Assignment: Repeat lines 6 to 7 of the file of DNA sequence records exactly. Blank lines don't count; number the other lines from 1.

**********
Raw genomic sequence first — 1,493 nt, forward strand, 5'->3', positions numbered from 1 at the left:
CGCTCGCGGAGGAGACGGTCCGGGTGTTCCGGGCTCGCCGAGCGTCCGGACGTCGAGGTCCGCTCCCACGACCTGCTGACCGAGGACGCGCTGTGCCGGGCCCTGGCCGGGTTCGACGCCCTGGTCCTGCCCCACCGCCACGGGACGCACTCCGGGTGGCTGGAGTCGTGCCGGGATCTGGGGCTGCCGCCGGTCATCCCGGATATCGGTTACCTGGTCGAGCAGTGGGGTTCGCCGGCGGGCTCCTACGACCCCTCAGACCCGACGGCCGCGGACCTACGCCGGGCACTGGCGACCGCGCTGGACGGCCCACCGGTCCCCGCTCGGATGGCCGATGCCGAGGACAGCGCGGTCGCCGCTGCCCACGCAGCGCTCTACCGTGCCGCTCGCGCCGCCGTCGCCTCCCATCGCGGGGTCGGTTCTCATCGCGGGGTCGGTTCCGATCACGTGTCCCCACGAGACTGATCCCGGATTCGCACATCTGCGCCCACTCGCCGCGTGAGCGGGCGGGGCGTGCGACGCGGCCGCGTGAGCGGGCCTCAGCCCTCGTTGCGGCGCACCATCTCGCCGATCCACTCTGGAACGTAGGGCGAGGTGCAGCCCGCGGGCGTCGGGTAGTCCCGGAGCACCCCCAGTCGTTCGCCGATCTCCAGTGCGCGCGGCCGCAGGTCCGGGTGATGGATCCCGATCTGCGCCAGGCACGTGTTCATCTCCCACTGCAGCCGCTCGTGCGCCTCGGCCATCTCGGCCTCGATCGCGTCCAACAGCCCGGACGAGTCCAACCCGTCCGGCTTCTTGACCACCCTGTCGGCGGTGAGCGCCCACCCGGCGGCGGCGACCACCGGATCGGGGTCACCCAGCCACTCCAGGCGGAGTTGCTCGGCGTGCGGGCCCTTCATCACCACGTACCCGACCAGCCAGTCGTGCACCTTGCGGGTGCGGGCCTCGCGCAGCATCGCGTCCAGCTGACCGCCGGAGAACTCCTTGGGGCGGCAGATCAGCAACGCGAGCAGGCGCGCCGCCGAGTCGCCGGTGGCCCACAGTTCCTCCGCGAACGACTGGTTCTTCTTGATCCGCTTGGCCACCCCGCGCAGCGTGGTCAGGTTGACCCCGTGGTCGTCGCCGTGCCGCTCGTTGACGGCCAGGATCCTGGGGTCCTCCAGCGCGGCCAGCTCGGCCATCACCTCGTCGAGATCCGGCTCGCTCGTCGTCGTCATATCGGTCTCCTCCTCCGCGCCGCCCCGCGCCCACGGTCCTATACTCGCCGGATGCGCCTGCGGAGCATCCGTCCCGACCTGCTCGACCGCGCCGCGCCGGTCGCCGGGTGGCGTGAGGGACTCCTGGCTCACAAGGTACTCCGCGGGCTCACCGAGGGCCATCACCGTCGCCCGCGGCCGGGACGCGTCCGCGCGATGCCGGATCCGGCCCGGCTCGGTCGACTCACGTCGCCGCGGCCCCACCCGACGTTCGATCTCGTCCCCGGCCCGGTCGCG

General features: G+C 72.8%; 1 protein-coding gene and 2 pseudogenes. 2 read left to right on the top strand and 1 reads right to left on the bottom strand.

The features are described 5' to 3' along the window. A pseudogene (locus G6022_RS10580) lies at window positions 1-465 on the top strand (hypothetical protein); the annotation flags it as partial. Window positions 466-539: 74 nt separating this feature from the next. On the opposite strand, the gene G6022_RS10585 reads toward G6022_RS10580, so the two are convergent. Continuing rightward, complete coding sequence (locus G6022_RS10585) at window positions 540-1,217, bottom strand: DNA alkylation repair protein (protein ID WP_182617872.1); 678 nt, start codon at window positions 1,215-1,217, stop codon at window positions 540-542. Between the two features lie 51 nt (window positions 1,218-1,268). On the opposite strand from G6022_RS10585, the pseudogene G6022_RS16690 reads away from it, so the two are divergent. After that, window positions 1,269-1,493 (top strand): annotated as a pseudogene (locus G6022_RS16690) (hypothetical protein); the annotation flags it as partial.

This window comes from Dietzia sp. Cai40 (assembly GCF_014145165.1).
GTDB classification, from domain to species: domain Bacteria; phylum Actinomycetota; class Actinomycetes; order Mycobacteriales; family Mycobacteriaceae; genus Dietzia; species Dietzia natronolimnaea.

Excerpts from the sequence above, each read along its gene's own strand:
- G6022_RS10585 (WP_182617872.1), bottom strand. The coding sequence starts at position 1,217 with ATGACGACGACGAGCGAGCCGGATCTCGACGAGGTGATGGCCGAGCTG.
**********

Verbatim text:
GTDB classification, from domain to species: domain Bacteria; phylum Actinomycetota; class Actinomycetes; order Mycobacteriales; family Mycobacteriaceae; genus Dietzia; species Dietzia natronolimnaea.

Excerpts from the sequence above, each read along its gene's own strand: